The best known self-portrait by James McBey. Exceptionally fine, signed proof impression from the only edition.
James McBey was born the illegitimate son of Scottish peasants. Abandoned by his father, he was raised by his mother and her family in abject poverty, in the harsh, bleak countryside of Buchan, close to the north sea coast line. At the age of fifteen he gained employment with a bank in Aberdeen and from then on supported himself, his mother, and grandmother until his mother’s suicide in 1906. With no remaining family ties, James McBey now embarked upon a career as a professional artist – a career which was to propel him far from his humble origins to great financial success and international fame.
Self-taught as an etcher, James McBey is widely regarded as the leading figure of the British Etching Revival. His work dominated British etching during the early part of the 20th century and the popularity of his prints was without parallel. A single impression of his etching Dawn, The Camel Patrol Setting Out, realised the highest price ever attained for a living etcher’s work in this country when it sold for £445 at auction in 1928. In 1931 James McBey married the American heiress Marguerite Loeb. This self portrait etching was made at the height of James McBey’s success for inclusion in the comprehensive catalogue raisonné of his printed works.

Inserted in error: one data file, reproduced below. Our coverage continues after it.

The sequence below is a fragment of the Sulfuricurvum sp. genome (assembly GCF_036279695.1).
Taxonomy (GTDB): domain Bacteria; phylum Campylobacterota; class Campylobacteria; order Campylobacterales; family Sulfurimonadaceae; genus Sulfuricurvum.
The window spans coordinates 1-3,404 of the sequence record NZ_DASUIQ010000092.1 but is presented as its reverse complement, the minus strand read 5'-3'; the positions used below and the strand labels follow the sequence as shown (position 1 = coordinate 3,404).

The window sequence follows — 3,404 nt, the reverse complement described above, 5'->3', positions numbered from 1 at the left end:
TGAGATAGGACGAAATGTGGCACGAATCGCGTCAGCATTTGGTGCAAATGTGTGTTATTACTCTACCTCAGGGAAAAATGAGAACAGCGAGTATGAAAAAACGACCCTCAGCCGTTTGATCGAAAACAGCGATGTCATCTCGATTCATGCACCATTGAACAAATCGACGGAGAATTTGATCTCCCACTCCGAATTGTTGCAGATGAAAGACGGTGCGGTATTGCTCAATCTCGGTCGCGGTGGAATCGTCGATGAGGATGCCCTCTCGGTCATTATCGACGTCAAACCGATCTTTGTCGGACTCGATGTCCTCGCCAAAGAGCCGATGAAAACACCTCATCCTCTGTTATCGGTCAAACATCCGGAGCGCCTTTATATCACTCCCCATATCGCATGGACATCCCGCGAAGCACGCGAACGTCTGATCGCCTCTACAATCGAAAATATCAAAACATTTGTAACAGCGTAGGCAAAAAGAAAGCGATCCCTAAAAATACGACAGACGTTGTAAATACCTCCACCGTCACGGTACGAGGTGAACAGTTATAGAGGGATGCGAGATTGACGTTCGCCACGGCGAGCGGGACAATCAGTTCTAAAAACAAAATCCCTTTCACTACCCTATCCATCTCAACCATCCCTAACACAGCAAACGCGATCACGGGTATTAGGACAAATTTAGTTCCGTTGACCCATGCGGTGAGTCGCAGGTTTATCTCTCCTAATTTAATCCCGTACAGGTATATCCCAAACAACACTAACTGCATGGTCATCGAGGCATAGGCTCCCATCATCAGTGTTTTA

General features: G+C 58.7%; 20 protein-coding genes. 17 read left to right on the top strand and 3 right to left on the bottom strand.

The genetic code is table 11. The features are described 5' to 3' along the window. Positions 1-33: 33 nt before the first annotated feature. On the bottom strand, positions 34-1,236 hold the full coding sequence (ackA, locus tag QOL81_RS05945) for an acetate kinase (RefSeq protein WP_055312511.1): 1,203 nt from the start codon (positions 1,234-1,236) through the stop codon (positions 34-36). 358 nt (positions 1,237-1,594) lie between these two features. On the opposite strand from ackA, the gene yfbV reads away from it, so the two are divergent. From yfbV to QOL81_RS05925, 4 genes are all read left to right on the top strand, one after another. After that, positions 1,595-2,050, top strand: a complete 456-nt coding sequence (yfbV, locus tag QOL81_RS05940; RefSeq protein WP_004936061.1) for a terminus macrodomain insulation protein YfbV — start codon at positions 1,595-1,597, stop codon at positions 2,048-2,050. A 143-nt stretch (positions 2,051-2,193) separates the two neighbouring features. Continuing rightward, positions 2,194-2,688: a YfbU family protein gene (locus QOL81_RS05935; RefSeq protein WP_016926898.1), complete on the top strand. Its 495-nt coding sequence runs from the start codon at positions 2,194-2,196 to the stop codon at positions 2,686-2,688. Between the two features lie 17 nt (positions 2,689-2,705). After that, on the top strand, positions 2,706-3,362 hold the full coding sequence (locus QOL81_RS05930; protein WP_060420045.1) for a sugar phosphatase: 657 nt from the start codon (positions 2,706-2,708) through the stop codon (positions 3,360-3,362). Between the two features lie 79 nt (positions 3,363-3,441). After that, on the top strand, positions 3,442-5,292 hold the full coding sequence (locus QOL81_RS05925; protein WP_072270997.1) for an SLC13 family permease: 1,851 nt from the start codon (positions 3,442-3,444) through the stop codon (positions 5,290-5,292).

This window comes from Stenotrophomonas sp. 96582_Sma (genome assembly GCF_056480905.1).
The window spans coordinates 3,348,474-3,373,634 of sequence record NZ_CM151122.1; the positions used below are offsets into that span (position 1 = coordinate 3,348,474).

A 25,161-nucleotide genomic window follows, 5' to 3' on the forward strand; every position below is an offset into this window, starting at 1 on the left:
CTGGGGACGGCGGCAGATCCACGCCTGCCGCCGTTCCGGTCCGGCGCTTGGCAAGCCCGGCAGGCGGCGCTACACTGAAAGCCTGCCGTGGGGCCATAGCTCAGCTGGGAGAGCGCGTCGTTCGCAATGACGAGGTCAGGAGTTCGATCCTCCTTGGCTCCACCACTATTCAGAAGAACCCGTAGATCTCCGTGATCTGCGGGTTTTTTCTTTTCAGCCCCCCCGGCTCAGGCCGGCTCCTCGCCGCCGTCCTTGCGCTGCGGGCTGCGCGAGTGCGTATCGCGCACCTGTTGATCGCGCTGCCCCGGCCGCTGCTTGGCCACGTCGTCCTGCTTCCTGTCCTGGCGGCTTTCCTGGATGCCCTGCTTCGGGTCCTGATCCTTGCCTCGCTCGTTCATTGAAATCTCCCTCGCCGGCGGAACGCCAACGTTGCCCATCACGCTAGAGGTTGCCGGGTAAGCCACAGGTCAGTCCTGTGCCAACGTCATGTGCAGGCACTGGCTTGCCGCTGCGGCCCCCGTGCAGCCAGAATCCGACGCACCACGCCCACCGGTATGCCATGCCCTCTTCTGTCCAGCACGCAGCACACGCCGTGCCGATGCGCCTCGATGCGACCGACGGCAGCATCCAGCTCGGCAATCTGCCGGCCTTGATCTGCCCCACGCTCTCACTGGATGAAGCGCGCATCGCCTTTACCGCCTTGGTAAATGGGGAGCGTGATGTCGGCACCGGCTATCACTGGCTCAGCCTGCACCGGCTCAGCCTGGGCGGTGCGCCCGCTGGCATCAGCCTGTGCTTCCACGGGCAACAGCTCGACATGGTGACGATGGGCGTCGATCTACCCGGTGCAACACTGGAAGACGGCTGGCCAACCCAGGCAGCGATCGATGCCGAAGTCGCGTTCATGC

James McBey has portrayed himself against the large north window of his studio whilst a young girl sits for her portrait in oils, behind her is the artist’s easel supporting the canvas on which he is working. It is somewhat unusual for McBey to have chosen to portray himself as a painter in a self portrait designed for inclusion in the fundamental reference book on his work as an etcher and printmaker. A proud and handsome man, James McBey clearly liked to be regarded as a famous artist in the traditional sense.
On cream wove paper with full margins and deckle edge. Very fine original condition.